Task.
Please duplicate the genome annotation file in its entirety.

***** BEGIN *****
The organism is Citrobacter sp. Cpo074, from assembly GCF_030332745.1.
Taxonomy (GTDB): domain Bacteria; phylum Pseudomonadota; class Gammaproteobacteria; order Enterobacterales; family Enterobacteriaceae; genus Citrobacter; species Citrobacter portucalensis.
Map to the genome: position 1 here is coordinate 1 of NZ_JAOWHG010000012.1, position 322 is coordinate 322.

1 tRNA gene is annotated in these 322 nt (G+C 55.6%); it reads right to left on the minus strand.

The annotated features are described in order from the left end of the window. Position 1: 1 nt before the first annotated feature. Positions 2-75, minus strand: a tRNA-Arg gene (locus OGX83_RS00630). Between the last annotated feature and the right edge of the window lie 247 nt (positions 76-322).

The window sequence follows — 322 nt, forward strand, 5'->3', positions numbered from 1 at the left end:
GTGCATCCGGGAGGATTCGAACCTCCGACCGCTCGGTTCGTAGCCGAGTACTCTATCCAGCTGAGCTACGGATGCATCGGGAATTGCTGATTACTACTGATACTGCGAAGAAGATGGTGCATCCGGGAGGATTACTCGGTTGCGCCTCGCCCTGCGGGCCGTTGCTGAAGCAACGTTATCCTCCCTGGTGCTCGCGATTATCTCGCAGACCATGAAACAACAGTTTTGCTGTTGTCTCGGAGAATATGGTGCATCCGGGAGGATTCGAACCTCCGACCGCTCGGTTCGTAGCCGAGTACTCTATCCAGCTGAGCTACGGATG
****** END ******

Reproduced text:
The organism is Citrobacter sp. Cpo074, from assembly GCF_030332745.1.
Taxonomy (GTDB): domain Bacteria; phylum Pseudomonadota; class Gammaproteobacteria; order Enterobacterales; family Enterobacteriaceae; genus Citrobacter; species Citrobacter portucalensis.
Map to the genome: position 1 here is coordinate 1 of NZ_JAOWHG010000012.1, position 322 is coordinate 322.

1 tRNA gene is annotated in these 322 nt (G+C 55.6%); it reads right to left on the minus strand.

The annotated features are described in order from the left end of the window. Position 1: 1 nt before the first annotated feature. Positions 2-75, minus strand: a tRNA-Arg gene (locus OGX83_RS00630). Between the last annotated feature and the right edge of the window lie 247 nt (positions 76-322).

The window sequence follows — 322 nt, forward strand, 5'->3', positions numbered from 1 at the left end:
GTGCATCCGGGAGGATTCGAACCTCCGACCGCTCGGTTCGTAGCCGAGTACTCTATCCAGCTGAGCTACGGATGCATCGGGAATTGCTGATTACTACTGATACTGCGAAGAAGATGGTGCATCCGGGAGGATTACTCGGTTGCGCCTCGCCCTGCGGGCCGTTGCTGAAGCAACGTTATCCTCCCTGGTGCTCGCGATTATCTCGCAGACCATGAAACAACAGTTTTGCTGTTGTCTCGGAGAATATGGTGCATCCGGGAGGATTCGAACCTCCGACCGCTCGGTTCGTAGCCGAGTACTCTATCCAGCTGAGCTACGGATG